1,105,585 Community Members

warning C4996: 'strncpy' was declared deprecated

Member Avatar
QuantNeeds
Junior Poster in Training
96 posts since May 2008
Reputation Points: 0 [?]
Q&As Helped to Solve: 0 [?]
Skill Endorsements: 0 [?]
 
0
 

Hello,

I am not sure what the error means. I think it has to do with how I called the strncpy function. My error is:

.cpp(70) : warning C4996: 'strncpy' was declared deprecated

My code is the following:

// set the tool name
void Tools::setToolName( string toolNameString)
{
   // copy at most 20 characters for the tool name
    const char *toolNameValue = toolNameString.data();
    int length = int(toolNameString.size());
    length = ( length < 20 ? length : 19 );
    strncpy( toolName, toolNameValue, length);
    toolName[ length ] = '\0'; // append null character to lastName
}
Member Avatar
ArkM
Postaholic
2,001 posts since Jul 2008
Reputation Points: 1,090 [?]
Q&As Helped to Solve: 347 [?]
Skill Endorsements: 8 [?]
 
0
 

Don't worry, it's not an error: it's a VC++ warning. Ignore it (in this case). See notes in MSDN help page on this function (click strncpy then press F1).

Member Avatar
CoolGamer48
Posting Pro in Training
401 posts since Jan 2008
Reputation Points: 65 [?]
Q&As Helped to Solve: 40 [?]
Skill Endorsements: 0 [?]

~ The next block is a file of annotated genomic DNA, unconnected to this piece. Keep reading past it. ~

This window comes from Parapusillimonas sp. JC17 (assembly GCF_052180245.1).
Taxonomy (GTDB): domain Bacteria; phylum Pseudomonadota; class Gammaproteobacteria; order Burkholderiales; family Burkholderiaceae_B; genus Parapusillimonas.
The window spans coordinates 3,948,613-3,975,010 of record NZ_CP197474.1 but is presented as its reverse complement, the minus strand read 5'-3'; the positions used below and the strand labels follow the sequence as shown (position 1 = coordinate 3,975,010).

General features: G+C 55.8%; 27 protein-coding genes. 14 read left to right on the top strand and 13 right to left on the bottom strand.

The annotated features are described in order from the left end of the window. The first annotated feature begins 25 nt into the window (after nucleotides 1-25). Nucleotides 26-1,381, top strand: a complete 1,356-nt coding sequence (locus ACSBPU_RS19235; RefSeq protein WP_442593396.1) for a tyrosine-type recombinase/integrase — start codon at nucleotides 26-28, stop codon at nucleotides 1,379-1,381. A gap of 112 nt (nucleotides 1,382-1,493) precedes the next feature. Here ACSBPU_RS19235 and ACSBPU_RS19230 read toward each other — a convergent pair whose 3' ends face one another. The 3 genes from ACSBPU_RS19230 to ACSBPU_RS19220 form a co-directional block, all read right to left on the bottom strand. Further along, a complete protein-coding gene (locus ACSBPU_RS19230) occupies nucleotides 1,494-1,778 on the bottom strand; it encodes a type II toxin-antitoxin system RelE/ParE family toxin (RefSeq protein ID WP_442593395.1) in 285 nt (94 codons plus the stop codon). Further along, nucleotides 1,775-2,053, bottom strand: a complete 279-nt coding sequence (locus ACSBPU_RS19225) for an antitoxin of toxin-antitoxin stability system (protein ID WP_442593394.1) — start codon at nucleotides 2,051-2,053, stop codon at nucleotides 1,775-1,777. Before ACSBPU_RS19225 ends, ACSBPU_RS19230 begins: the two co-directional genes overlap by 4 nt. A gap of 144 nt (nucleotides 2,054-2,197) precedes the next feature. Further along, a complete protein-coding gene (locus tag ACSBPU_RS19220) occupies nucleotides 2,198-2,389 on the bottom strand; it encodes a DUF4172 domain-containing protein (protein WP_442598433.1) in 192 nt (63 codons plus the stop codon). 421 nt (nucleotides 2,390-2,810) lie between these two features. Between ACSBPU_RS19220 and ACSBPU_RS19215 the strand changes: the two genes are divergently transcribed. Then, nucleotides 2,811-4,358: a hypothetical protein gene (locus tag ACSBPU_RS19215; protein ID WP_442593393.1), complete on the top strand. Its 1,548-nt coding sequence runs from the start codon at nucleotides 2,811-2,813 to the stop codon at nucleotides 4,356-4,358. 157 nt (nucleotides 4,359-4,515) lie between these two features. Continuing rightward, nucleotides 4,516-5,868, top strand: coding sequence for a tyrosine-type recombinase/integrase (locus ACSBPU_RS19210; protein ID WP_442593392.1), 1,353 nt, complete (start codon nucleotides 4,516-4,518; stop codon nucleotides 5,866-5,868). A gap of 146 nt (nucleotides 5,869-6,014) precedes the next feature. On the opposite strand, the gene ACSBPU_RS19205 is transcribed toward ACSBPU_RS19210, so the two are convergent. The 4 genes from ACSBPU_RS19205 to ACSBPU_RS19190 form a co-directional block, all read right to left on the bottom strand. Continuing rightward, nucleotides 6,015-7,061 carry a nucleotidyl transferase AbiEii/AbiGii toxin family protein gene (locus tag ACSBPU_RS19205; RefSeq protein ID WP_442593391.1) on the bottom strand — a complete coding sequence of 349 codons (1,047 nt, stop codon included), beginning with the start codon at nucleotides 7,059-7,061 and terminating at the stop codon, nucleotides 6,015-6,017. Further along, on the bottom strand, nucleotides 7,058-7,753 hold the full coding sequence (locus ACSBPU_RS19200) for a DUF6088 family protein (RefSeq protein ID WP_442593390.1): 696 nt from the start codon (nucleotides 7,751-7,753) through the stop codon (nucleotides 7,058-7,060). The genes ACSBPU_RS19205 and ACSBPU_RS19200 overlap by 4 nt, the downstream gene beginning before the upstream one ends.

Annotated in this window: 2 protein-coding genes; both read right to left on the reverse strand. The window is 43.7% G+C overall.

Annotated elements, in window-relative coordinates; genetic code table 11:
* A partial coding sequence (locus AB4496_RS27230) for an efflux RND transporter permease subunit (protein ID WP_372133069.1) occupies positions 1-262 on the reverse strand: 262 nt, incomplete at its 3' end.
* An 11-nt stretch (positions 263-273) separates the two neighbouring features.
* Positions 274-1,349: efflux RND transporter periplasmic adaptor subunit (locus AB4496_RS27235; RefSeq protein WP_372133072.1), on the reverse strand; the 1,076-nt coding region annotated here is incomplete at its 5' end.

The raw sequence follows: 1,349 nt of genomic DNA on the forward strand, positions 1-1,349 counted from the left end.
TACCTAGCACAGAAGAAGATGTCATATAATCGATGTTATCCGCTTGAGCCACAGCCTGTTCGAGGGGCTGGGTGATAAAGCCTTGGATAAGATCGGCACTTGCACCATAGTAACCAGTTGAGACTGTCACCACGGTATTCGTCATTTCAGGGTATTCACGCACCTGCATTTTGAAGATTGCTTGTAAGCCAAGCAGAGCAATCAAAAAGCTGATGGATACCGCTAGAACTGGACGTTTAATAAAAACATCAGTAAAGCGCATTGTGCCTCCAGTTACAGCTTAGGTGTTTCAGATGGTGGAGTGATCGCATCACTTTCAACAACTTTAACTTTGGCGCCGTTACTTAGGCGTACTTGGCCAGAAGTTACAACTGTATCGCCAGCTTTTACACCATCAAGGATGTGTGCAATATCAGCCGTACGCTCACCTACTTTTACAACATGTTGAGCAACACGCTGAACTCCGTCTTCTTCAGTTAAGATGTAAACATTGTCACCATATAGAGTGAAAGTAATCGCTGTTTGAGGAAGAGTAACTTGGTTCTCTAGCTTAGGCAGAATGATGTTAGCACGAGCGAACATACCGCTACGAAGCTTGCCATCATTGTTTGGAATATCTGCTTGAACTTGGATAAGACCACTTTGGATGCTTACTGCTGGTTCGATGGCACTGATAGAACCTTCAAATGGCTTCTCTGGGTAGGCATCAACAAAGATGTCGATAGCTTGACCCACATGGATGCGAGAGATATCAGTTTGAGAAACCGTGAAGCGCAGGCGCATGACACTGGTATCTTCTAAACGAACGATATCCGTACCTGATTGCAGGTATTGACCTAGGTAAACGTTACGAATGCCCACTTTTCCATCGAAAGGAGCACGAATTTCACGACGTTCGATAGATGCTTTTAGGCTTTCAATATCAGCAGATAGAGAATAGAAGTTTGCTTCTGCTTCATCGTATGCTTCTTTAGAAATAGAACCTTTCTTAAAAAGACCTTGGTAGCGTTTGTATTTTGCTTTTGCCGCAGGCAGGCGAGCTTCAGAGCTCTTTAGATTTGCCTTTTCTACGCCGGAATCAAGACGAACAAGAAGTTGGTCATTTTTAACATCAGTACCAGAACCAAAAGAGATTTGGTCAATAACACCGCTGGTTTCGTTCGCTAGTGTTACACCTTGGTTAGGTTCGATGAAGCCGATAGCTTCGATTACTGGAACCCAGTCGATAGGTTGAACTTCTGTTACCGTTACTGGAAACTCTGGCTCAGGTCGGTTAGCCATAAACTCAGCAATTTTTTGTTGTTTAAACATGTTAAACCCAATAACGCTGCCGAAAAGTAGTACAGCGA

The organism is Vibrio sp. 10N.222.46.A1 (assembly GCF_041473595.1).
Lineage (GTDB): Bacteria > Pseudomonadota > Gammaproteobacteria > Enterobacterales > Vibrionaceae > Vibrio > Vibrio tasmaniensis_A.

0
 

It means that strncpy is old and/or something better is around to use instead of it.

Member Avatar
vmanes
Postaholic
2,141 posts since Aug 2007
Reputation Points: 1,165 [?]
Q&As Helped to Solve: 282 [?]
Skill Endorsements: 10 [?]
 
1
 

MS (and probably other compiler vendors) are revising the string function to ensure greater safety. With strcpy, strcat and their variations, it's very easy to try to stuff more into a string array than it can hold. Therein lies the opening that many malware authors have exploited.

You can update your code to use the secure versions (they have an "_s" suffix and pass a parameter that is the size of the destination array), or continue with the old tried and true versions, adding the following to your code to suppress the warnings.
~~~~~~~~
#define _CRT_SECURE_NO_DEPRECATE
#define _CRT_NONSTDC_NO_DEPRECATE

Use these #define's to halt the many warnings given by
Visual C++ 2005/2008 for use of "unsafe" string functions.
Place them before your #include statements.

see the link below for a full list of the functions that have
secure variations available

http://msdn2.microsoft.com/en-us/library/ms235384(VS.80).aspx

Member Avatar
Salem
Posting Sage
7,177 posts since Dec 2005
Reputation Points: 5,138 [?]
Q&As Helped to Solve: 970 [?]
Skill Endorsements: 41 [?]
Team Colleague
 
0
 

Of course the real answer would be to use another std::string which is totally safe, as opposed to some non-portable API which is only safe so long as the programmer knows what they're doing.

Question Answered as of 5 Years Ago by Salem, vmanes, CoolGamer48 and 1 other
Member Avatar
QuantNeeds
Junior Poster in Training
96 posts since May 2008
Reputation Points: 0 [?]
Q&As Helped to Solve: 0 [?]
Skill Endorsements: 0 [?]
 
0
 

thank you - this worked

You
This question has already been solved: Start a new discussion instead
Post:
Start New Discussion
Tags Related to this Article